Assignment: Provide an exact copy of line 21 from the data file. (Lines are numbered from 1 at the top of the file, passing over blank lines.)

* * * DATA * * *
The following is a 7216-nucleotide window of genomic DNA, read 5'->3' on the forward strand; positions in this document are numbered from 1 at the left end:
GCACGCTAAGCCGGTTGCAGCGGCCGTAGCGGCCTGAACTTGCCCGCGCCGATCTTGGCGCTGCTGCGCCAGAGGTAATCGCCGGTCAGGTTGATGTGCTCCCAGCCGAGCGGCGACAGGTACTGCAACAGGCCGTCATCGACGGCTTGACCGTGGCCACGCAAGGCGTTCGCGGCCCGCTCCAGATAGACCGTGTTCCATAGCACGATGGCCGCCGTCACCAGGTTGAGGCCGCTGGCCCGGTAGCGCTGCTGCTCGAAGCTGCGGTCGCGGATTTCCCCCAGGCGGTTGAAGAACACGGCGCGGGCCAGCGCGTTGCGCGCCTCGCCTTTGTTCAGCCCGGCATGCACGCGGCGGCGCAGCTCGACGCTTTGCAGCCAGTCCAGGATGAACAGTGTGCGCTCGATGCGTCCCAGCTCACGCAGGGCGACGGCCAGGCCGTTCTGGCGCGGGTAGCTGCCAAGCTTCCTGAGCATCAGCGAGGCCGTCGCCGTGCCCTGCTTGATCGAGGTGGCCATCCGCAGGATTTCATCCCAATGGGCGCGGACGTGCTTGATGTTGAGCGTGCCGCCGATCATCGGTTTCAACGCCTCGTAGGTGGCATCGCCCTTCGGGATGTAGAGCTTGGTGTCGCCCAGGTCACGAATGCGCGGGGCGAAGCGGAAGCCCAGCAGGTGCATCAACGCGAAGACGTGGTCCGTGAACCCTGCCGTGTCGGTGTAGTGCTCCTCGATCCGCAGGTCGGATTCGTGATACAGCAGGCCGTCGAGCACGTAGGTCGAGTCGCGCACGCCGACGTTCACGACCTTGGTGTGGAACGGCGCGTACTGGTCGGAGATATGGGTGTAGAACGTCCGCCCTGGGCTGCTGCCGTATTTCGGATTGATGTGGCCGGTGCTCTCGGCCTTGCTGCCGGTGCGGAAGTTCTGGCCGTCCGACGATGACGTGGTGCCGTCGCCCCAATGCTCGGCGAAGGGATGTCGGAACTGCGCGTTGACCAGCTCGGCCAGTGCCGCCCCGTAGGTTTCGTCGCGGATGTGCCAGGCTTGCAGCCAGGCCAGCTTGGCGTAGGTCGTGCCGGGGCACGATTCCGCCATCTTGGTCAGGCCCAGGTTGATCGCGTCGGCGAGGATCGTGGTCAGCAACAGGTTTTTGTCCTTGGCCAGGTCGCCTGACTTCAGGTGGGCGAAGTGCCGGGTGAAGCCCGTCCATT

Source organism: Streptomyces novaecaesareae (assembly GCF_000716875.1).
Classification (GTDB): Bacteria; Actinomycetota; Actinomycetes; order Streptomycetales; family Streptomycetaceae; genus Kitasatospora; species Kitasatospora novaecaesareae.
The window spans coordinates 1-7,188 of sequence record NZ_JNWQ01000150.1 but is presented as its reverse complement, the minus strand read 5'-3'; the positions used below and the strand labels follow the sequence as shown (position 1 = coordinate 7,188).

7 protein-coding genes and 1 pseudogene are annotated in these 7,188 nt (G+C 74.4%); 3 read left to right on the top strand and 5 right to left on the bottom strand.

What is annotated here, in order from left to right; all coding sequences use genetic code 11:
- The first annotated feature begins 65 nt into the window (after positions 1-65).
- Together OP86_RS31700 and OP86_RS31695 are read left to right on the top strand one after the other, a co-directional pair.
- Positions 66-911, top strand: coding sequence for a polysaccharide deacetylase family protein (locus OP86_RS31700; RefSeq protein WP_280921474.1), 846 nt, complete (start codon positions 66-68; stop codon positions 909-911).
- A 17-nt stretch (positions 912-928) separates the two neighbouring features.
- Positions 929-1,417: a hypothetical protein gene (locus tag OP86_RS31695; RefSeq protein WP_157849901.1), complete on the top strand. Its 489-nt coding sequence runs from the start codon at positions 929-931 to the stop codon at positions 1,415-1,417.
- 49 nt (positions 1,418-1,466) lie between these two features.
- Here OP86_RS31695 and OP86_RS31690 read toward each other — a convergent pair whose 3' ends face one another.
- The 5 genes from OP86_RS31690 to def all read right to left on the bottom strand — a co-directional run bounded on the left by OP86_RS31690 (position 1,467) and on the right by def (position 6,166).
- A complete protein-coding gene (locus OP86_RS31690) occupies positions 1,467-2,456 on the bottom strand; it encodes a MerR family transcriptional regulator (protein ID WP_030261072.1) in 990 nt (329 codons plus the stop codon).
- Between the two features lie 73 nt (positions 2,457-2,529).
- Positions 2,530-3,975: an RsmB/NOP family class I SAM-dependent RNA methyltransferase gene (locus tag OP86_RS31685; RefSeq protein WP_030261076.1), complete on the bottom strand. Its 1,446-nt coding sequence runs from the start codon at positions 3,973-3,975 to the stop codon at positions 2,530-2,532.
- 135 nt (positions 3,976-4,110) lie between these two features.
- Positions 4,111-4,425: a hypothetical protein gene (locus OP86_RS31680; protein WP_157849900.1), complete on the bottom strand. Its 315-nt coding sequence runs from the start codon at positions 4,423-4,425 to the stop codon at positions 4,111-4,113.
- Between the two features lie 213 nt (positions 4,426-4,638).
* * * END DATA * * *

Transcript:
- Between the two features lie 213 nt (positions 4,426-4,638).